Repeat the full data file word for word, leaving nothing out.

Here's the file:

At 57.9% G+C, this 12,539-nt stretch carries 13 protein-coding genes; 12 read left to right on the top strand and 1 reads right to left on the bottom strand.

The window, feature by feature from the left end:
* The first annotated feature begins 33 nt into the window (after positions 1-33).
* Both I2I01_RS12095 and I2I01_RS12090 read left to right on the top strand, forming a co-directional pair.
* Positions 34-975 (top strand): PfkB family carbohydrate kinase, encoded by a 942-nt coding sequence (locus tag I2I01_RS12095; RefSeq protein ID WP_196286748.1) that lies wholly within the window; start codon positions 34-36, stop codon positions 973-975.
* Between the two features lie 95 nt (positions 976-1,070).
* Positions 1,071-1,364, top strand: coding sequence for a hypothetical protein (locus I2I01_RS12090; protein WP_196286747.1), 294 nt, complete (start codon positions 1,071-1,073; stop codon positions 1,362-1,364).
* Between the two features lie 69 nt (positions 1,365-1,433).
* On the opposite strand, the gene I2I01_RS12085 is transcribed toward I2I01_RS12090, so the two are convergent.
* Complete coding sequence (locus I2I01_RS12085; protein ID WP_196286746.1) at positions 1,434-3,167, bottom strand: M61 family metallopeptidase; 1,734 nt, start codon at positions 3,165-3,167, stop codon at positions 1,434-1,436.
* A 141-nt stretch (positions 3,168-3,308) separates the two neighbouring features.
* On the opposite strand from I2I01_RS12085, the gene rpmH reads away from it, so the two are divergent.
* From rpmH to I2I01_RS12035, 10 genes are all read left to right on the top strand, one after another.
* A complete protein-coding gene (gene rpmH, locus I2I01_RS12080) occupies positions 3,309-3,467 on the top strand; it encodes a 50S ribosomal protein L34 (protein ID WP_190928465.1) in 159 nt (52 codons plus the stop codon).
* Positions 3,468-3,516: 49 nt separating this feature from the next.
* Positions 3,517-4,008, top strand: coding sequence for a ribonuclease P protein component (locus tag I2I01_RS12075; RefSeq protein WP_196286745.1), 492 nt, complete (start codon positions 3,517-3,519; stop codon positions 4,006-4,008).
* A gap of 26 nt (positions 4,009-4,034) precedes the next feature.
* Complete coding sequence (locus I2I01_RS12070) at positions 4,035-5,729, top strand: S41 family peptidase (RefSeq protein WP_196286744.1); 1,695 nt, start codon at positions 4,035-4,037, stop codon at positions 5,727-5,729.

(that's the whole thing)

At 57.9% G+C, this 12,539-nt stretch carries 13 protein-coding genes; 12 read left to right on the top strand and 1 reads right to left on the bottom strand.

The window, feature by feature from the left end:
* The first annotated feature begins 33 nt into the window (after positions 1-33).
* Both I2I01_RS12095 and I2I01_RS12090 read left to right on the top strand, forming a co-directional pair.
* Positions 34-975 (top strand): PfkB family carbohydrate kinase, encoded by a 942-nt coding sequence (locus tag I2I01_RS12095; RefSeq protein ID WP_196286748.1) that lies wholly within the window; start codon positions 34-36, stop codon positions 973-975.
* Between the two features lie 95 nt (positions 976-1,070).
* Positions 1,071-1,364, top strand: coding sequence for a hypothetical protein (locus I2I01_RS12090; protein WP_196286747.1), 294 nt, complete (start codon positions 1,071-1,073; stop codon positions 1,362-1,364).
* Between the two features lie 69 nt (positions 1,365-1,433).
* On the opposite strand, the gene I2I01_RS12085 is transcribed toward I2I01_RS12090, so the two are convergent.
* Complete coding sequence (locus I2I01_RS12085; protein ID WP_196286746.1) at positions 1,434-3,167, bottom strand: M61 family metallopeptidase; 1,734 nt, start codon at positions 3,165-3,167, stop codon at positions 1,434-1,436.
* A 141-nt stretch (positions 3,168-3,308) separates the two neighbouring features.
* On the opposite strand from I2I01_RS12085, the gene rpmH reads away from it, so the two are divergent.
* From rpmH to I2I01_RS12035, 10 genes are all read left to right on the top strand, one after another.
* A complete protein-coding gene (gene rpmH, locus I2I01_RS12080) occupies positions 3,309-3,467 on the top strand; it encodes a 50S ribosomal protein L34 (protein ID WP_190928465.1) in 159 nt (52 codons plus the stop codon).
* Positions 3,468-3,516: 49 nt separating this feature from the next.
* Positions 3,517-4,008, top strand: coding sequence for a ribonuclease P protein component (locus tag I2I01_RS12075; RefSeq protein WP_196286745.1), 492 nt, complete (start codon positions 3,517-3,519; stop codon positions 4,006-4,008).
* A gap of 26 nt (positions 4,009-4,034) precedes the next feature.
* Complete coding sequence (locus I2I01_RS12070) at positions 4,035-5,729, top strand: S41 family peptidase (RefSeq protein WP_196286744.1); 1,695 nt, start codon at positions 4,035-4,037, stop codon at positions 5,727-5,729.